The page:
Private Sector Pumps USD 86 Billion into Infrastructure in Low – to Middle-Income Nations
New World Bank data finds that private infrastructure investment in low- and middle-income countries totalled USD 86 billion in 2023. Investments declined 5 percent compared with 2022. However, they were on par with the previous five-year average. Despite the decline in total investment, more countries received private investments in infrastructure across a wider sample of projects. In 2023, 68 countries received investments across 322 projects, compared to 54 countries and 260 projects in 2022. Guinea-Bissau, Libya, Papua New Guinea, São Tomé and Príncipe, and Suriname achieved their first private participation in infrastructure (PPI) transactions in over a decade.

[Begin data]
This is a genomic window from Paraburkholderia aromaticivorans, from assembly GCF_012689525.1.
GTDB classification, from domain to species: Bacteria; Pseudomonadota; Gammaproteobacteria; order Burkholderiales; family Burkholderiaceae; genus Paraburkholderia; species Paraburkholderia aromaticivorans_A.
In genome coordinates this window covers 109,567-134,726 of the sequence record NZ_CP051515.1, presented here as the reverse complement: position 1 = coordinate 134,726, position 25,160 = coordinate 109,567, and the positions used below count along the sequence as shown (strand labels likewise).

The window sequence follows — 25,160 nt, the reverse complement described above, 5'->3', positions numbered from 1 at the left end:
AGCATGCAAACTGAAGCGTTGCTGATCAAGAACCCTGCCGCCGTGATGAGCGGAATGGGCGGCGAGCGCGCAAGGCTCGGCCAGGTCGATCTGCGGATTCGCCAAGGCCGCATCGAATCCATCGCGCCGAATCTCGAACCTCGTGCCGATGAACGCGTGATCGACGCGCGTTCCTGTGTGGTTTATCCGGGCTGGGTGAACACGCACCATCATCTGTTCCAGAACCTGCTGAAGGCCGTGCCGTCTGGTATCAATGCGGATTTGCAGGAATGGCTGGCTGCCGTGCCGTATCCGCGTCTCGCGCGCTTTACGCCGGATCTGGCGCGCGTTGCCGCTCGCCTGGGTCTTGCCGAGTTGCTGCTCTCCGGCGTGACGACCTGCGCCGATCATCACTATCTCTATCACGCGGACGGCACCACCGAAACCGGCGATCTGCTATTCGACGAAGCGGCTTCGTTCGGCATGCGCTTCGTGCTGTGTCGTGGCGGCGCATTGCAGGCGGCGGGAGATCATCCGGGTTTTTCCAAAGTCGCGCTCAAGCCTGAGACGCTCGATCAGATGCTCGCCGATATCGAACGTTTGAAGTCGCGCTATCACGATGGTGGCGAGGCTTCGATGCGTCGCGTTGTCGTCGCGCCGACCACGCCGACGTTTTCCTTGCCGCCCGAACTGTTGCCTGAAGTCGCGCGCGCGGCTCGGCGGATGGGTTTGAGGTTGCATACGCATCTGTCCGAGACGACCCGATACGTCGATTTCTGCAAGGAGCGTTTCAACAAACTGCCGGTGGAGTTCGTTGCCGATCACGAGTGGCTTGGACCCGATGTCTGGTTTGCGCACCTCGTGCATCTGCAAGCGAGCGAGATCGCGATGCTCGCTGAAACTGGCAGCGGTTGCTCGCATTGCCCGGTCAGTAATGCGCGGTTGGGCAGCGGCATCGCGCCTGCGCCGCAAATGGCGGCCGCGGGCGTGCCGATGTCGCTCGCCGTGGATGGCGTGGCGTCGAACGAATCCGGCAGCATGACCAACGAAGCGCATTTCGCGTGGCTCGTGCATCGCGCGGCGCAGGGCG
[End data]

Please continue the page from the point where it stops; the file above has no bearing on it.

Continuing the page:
The PPI report dates back to 1984. It continuously tracks investments in 10,000 infrastructure projects in low- and middle-income countries. As infrastructure financing becomes a bigger priority for countries around the globe, this dataset is an important resource for tracking progress and identifying trends. PPIs declined in most regions in 2023 except for the Middle East, North Africa (MENA), East Asia, and the Pacific (EAP). MENA continued its growth trajectory, with PPI investment levels almost doubling from USD 1.4 billion in 2022 to USD 2.9 billion in 2023.

Source: World Bank